• The cast of characters in this drama is drawn from an unusually large geographical range. The medical examiner worked in Grand Rapids, four hours south of the Straits. The judge who presided over the civil suit, Macomb Circuit Court Judge Michael Schwartz, heard the case as an acting state Court of Claims judge. Why not one of the regular judges? And the Pluhar family attorney, F. Joseph Cady, was from Saginaw (some accounts say Sault Ste. Marie). Why would a Detroit-area family choose a small-town attorney from 100 miles north (or more!) rather than a big-time law firm from the big city?
• Wikipedia at one time claimed: “In actuality every driver that day had been warned against traversing the bridge. Pluhar had insisted on making the crossing, and officials said later that excess speed was a factor in her death.” This false claim was later removed. This disinformation is re-quoted around the Internet in discussions of the incident.
• The amount of the settlement in the civil suit seems low for a wrongful death award for a young woman at the start of her working life. It was reported in the press as follows [Detroit Free Press, 9-18-94, p. 25]:
“The family of a Royal Oak woman killed when her car plunged off the Mackinac Bridge in 1989 will get $325,000 as part of a $555,000 settlement with the Michigan Department of Transportation. The parents and four brothers and sisters of Leslie Ann Pluhar, 31, each will get $44,444, plus $55,000 combined from the bridge’s architects. Their lawyers were awarded $288,320 in costs and fees.”
For even numbers, these sure seem odd … AND they don’t add up …
• Cady’s case against the case seems so flimsy: he practically conceded that Pluhar’s own actions caused her to lose control of her vehicle. Why would the State opt to settle?
• The news accounts consistently mention the make of the car as a Yugo, and attribute the accident to the light weight and small size of the vehicle. Yet no small car before or since has gotten blown off the bridge—not even the Smart cars and Priuses of today!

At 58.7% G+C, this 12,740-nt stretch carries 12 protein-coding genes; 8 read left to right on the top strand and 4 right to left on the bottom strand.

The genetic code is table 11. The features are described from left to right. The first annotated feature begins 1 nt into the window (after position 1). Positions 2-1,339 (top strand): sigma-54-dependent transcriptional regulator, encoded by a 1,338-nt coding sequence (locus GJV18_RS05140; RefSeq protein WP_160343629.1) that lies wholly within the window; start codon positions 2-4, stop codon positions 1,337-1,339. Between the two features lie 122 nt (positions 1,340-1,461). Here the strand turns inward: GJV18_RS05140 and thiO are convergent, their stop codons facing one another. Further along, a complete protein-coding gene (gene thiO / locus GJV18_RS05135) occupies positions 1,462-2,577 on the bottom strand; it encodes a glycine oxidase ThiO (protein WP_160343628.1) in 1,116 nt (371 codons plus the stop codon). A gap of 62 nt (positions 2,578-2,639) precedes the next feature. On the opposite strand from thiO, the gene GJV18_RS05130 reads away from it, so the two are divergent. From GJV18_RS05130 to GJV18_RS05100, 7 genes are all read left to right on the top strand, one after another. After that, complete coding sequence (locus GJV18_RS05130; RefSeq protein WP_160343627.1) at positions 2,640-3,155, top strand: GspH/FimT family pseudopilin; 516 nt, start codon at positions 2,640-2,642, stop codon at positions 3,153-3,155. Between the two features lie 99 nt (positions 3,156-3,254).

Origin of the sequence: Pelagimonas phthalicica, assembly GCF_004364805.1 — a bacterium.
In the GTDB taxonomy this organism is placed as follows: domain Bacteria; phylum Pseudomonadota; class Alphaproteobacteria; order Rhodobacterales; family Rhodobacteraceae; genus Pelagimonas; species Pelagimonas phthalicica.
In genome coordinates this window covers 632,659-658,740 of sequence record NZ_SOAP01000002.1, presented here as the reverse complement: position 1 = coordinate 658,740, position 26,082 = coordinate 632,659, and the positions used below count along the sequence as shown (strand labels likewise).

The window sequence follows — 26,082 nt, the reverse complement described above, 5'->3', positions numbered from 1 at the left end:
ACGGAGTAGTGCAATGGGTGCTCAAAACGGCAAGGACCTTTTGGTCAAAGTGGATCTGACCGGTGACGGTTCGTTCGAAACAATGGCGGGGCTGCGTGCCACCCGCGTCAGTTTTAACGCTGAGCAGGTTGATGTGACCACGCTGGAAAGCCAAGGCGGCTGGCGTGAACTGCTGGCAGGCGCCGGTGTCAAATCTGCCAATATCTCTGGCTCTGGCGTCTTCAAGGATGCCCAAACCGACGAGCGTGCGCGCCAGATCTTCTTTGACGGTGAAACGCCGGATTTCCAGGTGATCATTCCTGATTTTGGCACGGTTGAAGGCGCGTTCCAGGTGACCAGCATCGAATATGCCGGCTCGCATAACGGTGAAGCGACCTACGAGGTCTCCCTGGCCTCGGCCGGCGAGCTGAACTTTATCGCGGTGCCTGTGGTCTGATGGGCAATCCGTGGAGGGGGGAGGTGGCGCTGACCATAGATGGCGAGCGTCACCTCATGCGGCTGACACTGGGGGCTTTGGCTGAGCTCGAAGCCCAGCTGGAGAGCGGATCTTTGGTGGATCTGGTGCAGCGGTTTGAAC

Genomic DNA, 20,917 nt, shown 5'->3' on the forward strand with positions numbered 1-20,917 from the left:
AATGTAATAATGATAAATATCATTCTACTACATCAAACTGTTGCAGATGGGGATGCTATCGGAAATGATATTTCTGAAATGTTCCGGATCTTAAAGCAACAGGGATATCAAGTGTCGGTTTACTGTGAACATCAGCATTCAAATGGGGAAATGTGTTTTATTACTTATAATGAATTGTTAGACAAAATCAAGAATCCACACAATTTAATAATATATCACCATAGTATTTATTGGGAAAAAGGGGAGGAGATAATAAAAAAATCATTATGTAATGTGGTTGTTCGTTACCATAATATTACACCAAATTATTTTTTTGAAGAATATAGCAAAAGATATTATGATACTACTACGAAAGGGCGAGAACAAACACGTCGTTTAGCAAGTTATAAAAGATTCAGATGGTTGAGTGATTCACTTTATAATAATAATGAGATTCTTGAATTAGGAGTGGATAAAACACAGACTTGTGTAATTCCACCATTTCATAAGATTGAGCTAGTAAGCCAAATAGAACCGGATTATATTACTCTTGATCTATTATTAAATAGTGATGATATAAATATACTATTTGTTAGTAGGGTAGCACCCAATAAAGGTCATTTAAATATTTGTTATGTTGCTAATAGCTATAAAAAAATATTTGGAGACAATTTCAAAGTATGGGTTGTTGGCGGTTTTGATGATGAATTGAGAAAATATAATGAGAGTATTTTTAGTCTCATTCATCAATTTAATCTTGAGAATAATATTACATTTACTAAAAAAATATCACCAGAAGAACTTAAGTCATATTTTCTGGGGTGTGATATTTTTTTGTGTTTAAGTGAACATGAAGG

• Somehow in the course of the accident, the rear window of the Yugo popped off the car and fell onto a girder below, where it was found intact, albeit shattered. It’s not quite a scorched hijacker’s passport in 9/11 rubble, mind you … but still a curious quirk of physics that allows an object with such high momentum to land so squarely on such a narrow spot, waiting to be found by searchers.
• In several Internet discussions of the incident, one finds posters claiming a personal relationship with Pluhar and trying to sway the discussion with obvious disinformation (more below).
Two years after Pluhar’s plunge, a Detroit Free Press article [12-11-91, p.1] opened with these words:
“The file on the accident has grown to 11½ feet thick—almost exactly the length of the 1987 Yugo that Leslie Ann Pluhar was driving when she plunged to her death off the Mackinac Bridge. But nowhere in more than 6000 pages of charts, reports, and witness accounts is there an answer as to why the little blue car suddenly veered out of its lane on Sept. 22, 1989, and crashed into the Straits of Mackinac.” [emphasis added]
In the wake of 9/11 and other hoaxes, I am emboldened to suggest a new answer. Maybe … it didn’t actually happen.
Maybe Pluhar didn’t drive north that Friday afternoon. Maybe she is still alive under a new identity. Maybe she turned over her Yugo for someone to smash up and dump off a barge right under the bridge. Maybe the witnesses were shills. Maybe the officials handling the case were cherry-picked from around the state because they would cooperate with a hoax. Maybe the Bridge Authority allowed the scam, so long as their bridge did not get scraped up too much. Maybe the family played along with the charade, took the modest payout, and got on with their lives as quietly as they could.
But who would benefit from such a hoax?
Back in September of 1989, old Maarten here was not the only one who said out loud: This Mackinac Bridge accident is the best thing that has happened to Detroit in a long time.